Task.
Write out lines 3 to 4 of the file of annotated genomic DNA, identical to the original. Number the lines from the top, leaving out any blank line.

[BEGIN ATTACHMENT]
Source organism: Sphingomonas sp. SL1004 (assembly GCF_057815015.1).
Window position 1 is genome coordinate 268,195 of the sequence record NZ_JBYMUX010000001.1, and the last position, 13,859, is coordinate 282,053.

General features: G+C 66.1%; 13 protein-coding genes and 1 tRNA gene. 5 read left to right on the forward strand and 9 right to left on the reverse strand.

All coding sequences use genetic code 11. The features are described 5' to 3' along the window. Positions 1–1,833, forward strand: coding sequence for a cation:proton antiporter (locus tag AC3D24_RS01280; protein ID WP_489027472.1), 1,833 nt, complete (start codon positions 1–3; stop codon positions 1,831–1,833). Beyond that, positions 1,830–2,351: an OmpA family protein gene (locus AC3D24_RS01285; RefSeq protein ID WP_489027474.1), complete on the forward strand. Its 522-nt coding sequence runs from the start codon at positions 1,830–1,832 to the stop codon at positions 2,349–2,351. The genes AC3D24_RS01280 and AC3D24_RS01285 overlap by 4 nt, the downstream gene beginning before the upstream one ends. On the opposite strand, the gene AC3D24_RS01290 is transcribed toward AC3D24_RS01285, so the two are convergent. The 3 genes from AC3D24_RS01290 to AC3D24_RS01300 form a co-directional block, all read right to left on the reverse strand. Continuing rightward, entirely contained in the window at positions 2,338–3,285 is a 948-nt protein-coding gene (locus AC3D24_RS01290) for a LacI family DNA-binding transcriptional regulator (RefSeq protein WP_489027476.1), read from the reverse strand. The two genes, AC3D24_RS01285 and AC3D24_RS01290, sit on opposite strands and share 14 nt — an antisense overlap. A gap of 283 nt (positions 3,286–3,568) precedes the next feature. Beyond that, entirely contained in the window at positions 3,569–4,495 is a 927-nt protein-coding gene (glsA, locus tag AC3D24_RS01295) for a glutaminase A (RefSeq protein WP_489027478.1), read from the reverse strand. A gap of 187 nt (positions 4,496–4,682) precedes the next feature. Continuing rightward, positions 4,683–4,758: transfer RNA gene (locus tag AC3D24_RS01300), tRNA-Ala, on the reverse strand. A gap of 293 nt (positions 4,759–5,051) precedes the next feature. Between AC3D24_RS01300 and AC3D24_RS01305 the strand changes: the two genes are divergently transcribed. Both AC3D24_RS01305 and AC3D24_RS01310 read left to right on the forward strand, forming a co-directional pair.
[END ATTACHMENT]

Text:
General features: G+C 66.1%; 13 protein-coding genes and 1 tRNA gene. 5 read left to right on the forward strand and 9 right to left on the reverse strand.

All coding sequences use genetic code 11. The features are described 5' to 3' along the window. Positions 1–1,833, forward strand: coding sequence for a cation:proton antiporter (locus tag AC3D24_RS01280; protein ID WP_489027472.1), 1,833 nt, complete (start codon positions 1–3; stop codon positions 1,831–1,833). Beyond that, positions 1,830–2,351: an OmpA family protein gene (locus AC3D24_RS01285; RefSeq protein ID WP_489027474.1), complete on the forward strand. Its 522-nt coding sequence runs from the start codon at positions 1,830–1,832 to the stop codon at positions 2,349–2,351. The genes AC3D24_RS01280 and AC3D24_RS01285 overlap by 4 nt, the downstream gene beginning before the upstream one ends. On the opposite strand, the gene AC3D24_RS01290 is transcribed toward AC3D24_RS01285, so the two are convergent. The 3 genes from AC3D24_RS01290 to AC3D24_RS01300 form a co-directional block, all read right to left on the reverse strand. Continuing rightward, entirely contained in the window at positions 2,338–3,285 is a 948-nt protein-coding gene (locus AC3D24_RS01290) for a LacI family DNA-binding transcriptional regulator (RefSeq protein WP_489027476.1), read from the reverse strand. The two genes, AC3D24_RS01285 and AC3D24_RS01290, sit on opposite strands and share 14 nt — an antisense overlap. A gap of 283 nt (positions 3,286–3,568) precedes the next feature. Beyond that, entirely contained in the window at positions 3,569–4,495 is a 927-nt protein-coding gene (glsA, locus tag AC3D24_RS01295) for a glutaminase A (RefSeq protein WP_489027478.1), read from the reverse strand. A gap of 187 nt (positions 4,496–4,682) precedes the next feature. Continuing rightward, positions 4,683–4,758: transfer RNA gene (locus tag AC3D24_RS01300), tRNA-Ala, on the reverse strand. A gap of 293 nt (positions 4,759–5,051) precedes the next feature. Between AC3D24_RS01300 and AC3D24_RS01305 the strand changes: the two genes are divergently transcribed. Both AC3D24_RS01305 and AC3D24_RS01310 read left to right on the forward strand, forming a co-directional pair.